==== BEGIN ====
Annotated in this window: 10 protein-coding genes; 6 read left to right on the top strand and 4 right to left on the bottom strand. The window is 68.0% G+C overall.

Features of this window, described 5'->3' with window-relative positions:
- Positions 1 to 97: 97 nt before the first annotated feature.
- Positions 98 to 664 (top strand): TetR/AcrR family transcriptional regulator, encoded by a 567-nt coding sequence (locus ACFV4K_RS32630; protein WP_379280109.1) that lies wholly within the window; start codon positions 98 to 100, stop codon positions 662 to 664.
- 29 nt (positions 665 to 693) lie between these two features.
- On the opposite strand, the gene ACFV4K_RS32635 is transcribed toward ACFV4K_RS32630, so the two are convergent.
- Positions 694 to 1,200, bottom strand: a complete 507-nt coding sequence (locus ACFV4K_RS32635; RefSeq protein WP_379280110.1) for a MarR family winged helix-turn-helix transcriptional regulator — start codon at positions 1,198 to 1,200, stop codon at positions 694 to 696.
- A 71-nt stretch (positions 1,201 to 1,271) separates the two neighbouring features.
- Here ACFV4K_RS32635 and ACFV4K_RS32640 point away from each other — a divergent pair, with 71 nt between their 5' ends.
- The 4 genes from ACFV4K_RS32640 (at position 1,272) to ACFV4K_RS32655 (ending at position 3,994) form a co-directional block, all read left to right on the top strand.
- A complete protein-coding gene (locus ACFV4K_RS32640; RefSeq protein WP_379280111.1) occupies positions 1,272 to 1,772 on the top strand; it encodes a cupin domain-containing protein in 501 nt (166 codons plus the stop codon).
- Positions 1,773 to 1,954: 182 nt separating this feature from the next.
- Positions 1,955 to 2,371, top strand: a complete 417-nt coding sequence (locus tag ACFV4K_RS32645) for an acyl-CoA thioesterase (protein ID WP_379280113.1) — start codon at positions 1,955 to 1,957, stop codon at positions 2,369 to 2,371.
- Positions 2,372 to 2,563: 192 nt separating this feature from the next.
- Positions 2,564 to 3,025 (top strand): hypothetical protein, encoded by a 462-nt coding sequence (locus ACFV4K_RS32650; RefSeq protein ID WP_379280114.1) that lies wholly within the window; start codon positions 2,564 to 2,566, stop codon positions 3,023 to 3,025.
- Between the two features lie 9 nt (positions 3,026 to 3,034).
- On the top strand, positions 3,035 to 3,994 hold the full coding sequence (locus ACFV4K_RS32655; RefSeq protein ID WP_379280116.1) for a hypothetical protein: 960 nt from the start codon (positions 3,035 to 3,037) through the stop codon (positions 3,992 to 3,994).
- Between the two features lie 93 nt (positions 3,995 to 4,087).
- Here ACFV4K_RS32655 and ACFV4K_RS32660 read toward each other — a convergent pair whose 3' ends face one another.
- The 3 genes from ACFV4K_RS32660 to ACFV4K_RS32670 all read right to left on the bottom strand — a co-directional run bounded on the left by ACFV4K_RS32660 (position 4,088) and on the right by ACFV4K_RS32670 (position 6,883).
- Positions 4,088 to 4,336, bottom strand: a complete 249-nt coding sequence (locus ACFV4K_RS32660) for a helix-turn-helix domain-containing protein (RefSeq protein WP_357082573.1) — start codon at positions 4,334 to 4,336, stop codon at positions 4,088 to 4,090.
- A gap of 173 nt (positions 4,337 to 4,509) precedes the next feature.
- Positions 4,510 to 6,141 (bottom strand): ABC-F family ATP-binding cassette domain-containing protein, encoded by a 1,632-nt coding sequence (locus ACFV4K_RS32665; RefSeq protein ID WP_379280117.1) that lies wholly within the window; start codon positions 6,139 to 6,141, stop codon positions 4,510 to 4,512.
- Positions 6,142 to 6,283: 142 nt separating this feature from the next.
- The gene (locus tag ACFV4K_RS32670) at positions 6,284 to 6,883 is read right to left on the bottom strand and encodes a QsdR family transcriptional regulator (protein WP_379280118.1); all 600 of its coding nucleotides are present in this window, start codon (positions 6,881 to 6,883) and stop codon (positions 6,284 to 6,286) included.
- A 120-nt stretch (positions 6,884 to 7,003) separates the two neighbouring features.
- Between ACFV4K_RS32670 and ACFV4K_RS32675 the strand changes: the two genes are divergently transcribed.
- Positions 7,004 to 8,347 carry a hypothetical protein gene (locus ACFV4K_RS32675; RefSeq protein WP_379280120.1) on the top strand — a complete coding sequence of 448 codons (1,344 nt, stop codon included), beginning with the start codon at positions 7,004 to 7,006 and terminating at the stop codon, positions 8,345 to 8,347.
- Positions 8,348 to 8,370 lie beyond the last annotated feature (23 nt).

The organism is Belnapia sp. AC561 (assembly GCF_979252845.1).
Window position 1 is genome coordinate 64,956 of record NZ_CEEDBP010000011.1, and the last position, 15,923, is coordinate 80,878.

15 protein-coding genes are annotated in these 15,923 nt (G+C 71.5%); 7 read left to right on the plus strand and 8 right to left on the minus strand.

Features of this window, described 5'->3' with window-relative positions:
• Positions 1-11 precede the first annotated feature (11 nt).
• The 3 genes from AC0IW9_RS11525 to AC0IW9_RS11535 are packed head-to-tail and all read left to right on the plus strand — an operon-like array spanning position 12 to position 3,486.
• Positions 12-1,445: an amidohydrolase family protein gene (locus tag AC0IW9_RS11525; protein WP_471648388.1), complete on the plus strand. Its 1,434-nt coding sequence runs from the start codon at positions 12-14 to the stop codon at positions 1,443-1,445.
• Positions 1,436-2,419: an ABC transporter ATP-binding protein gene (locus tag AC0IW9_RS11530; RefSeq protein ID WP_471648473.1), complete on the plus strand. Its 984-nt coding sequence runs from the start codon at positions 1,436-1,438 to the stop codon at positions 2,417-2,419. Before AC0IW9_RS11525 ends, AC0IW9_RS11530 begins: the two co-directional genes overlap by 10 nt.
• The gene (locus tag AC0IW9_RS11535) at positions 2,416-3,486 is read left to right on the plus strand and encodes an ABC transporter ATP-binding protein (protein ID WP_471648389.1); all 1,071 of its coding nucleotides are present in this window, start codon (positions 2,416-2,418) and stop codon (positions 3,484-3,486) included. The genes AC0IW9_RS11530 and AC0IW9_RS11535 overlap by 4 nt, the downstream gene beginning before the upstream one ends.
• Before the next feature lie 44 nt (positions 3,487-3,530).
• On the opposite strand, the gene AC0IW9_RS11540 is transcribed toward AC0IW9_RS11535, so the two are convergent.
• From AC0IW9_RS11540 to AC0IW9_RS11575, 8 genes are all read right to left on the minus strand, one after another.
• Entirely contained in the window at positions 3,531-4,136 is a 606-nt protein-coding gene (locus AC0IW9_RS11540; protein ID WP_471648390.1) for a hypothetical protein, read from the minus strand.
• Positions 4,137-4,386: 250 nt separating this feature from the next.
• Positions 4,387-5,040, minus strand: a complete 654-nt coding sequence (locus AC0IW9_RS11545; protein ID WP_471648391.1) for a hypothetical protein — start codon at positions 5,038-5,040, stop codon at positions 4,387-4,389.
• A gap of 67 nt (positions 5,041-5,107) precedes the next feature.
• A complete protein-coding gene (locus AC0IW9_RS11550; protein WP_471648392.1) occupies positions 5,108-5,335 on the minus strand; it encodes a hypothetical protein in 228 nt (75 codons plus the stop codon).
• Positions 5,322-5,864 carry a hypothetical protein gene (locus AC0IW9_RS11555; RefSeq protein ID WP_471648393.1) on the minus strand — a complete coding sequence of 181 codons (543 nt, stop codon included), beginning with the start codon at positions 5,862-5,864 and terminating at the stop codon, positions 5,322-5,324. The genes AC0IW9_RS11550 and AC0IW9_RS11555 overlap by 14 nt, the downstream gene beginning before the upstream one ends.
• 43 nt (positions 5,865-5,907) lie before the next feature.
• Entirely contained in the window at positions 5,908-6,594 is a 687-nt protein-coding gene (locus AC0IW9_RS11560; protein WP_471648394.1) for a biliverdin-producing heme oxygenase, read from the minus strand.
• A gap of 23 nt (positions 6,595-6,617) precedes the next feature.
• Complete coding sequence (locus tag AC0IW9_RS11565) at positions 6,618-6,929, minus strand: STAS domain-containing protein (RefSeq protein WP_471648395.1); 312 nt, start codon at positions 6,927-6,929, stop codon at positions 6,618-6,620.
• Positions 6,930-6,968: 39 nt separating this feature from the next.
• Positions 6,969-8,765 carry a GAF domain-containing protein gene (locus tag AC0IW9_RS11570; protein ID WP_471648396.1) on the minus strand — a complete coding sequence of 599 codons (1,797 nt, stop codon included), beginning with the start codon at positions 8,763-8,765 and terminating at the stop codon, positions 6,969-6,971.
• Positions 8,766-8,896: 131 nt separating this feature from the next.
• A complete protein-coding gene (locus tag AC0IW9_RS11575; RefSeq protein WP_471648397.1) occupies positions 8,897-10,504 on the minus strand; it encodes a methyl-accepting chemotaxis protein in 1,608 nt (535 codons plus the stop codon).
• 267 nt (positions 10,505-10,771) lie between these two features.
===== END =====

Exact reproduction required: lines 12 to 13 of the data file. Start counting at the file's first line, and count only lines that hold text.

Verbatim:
- Positions 1,773 to 1,954: 182 nt separating this feature from the next.
- Positions 1,955 to 2,371, top strand: a complete 417-nt coding sequence (locus tag ACFV4K_RS32645) for an acyl-CoA thioesterase (protein ID WP_379280113.1) — start codon at positions 1,955 to 1,957, stop codon at positions 2,369 to 2,371.